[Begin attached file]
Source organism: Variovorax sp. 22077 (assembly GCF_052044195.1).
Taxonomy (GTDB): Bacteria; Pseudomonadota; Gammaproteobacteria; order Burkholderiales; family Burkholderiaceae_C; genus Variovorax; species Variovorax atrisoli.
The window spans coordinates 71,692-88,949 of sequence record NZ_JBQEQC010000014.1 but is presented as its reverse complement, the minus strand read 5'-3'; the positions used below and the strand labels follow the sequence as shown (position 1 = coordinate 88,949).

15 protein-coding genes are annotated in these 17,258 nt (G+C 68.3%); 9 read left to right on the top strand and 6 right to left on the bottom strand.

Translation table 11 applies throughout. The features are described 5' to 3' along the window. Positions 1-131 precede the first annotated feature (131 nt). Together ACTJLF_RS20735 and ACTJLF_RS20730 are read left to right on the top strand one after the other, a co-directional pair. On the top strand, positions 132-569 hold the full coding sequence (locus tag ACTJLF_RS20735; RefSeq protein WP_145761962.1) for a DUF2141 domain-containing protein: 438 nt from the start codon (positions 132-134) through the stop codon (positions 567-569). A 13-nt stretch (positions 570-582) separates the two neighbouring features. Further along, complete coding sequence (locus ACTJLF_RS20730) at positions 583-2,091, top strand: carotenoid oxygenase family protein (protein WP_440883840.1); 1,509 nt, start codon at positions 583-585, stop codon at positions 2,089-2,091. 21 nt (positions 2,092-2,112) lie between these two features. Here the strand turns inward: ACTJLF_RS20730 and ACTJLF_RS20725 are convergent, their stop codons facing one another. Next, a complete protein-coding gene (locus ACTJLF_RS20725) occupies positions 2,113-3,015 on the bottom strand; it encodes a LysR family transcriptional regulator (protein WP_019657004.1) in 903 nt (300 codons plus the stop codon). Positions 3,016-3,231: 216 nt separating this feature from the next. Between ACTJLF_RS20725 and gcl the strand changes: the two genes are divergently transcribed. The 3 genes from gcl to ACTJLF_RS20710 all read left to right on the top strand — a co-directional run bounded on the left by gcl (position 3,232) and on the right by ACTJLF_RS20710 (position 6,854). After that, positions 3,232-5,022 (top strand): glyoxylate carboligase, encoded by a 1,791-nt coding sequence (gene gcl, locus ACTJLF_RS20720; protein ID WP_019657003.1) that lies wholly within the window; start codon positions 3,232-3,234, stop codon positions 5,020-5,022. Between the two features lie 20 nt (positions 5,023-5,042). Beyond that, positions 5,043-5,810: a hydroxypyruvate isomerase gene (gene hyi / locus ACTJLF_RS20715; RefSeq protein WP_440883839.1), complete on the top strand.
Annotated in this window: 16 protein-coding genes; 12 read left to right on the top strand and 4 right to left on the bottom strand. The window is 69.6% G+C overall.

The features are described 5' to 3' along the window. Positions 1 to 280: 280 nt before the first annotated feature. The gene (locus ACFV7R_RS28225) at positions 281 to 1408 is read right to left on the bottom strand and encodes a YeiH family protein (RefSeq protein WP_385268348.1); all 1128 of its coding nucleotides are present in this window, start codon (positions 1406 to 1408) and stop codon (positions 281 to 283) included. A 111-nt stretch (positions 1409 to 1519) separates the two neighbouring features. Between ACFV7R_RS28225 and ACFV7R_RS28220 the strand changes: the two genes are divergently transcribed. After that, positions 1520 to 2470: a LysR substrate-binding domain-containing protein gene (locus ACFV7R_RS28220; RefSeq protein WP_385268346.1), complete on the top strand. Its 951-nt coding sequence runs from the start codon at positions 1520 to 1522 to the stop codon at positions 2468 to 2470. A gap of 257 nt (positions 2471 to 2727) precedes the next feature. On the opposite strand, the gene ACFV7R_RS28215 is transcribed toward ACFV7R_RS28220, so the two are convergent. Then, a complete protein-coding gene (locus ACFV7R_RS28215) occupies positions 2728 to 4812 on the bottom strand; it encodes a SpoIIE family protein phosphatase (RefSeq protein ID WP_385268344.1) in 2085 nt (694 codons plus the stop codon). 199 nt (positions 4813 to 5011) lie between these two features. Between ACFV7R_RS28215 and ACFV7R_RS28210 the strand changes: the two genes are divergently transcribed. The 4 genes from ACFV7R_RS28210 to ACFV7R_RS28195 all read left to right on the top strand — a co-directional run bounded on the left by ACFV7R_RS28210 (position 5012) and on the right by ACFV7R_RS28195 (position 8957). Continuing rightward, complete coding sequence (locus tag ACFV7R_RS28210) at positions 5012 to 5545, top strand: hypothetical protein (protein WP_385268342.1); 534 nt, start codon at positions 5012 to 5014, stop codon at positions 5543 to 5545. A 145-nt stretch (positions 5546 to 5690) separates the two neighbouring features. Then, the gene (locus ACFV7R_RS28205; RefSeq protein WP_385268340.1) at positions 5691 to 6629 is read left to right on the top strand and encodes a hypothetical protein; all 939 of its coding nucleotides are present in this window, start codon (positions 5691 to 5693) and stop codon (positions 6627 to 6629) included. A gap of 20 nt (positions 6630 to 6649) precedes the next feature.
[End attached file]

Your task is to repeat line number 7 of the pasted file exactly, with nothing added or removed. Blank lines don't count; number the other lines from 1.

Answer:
The features are described 5' to 3' along the window. Positions 1 to 280: 280 nt before the first annotated feature. The gene (locus ACFV7R_RS28225) at positions 281 to 1408 is read right to left on the bottom strand and encodes a YeiH family protein (RefSeq protein WP_385268348.1); all 1128 of its coding nucleotides are present in this window, start codon (positions 1406 to 1408) and stop codon (positions 281 to 283) included. A 111-nt stretch (positions 1409 to 1519) separates the two neighbouring features. Between ACFV7R_RS28225 and ACFV7R_RS28220 the strand changes: the two genes are divergently transcribed. After that, positions 1520 to 2470: a LysR substrate-binding domain-containing protein gene (locus ACFV7R_RS28220; RefSeq protein WP_385268346.1), complete on the top strand. Its 951-nt coding sequence runs from the start codon at positions 1520 to 1522 to the stop codon at positions 2468 to 2470. A gap of 257 nt (positions 2471 to 2727) precedes the next feature. On the opposite strand, the gene ACFV7R_RS28215 is transcribed toward ACFV7R_RS28220, so the two are convergent. Then, a complete protein-coding gene (locus ACFV7R_RS28215) occupies positions 2728 to 4812 on the bottom strand; it encodes a SpoIIE family protein phosphatase (RefSeq protein ID WP_385268344.1) in 2085 nt (694 codons plus the stop codon). 199 nt (positions 4813 to 5011) lie between these two features. Between ACFV7R_RS28215 and ACFV7R_RS28210 the strand changes: the two genes are divergently transcribed. The 4 genes from ACFV7R_RS28210 to ACFV7R_RS28195 all read left to right on the top strand — a co-directional run bounded on the left by ACFV7R_RS28210 (position 5012) and on the right by ACFV7R_RS28195 (position 8957). Continuing rightward, complete coding sequence (locus tag ACFV7R_RS28210) at positions 5012 to 5545, top strand: hypothetical protein (protein WP_385268342.1); 534 nt, start codon at positions 5012 to 5014, stop codon at positions 5543 to 5545. A 145-nt stretch (positions 5546 to 5690) separates the two neighbouring features. Then, the gene (locus ACFV7R_RS28205; RefSeq protein WP_385268340.1) at positions 5691 to 6629 is read left to right on the top strand and encodes a hypothetical protein; all 939 of its coding nucleotides are present in this window, start codon (positions 5691 to 5693) and stop codon (positions 6627 to 6629) included. A gap of 20 nt (positions 6630 to 6649) precedes the next feature.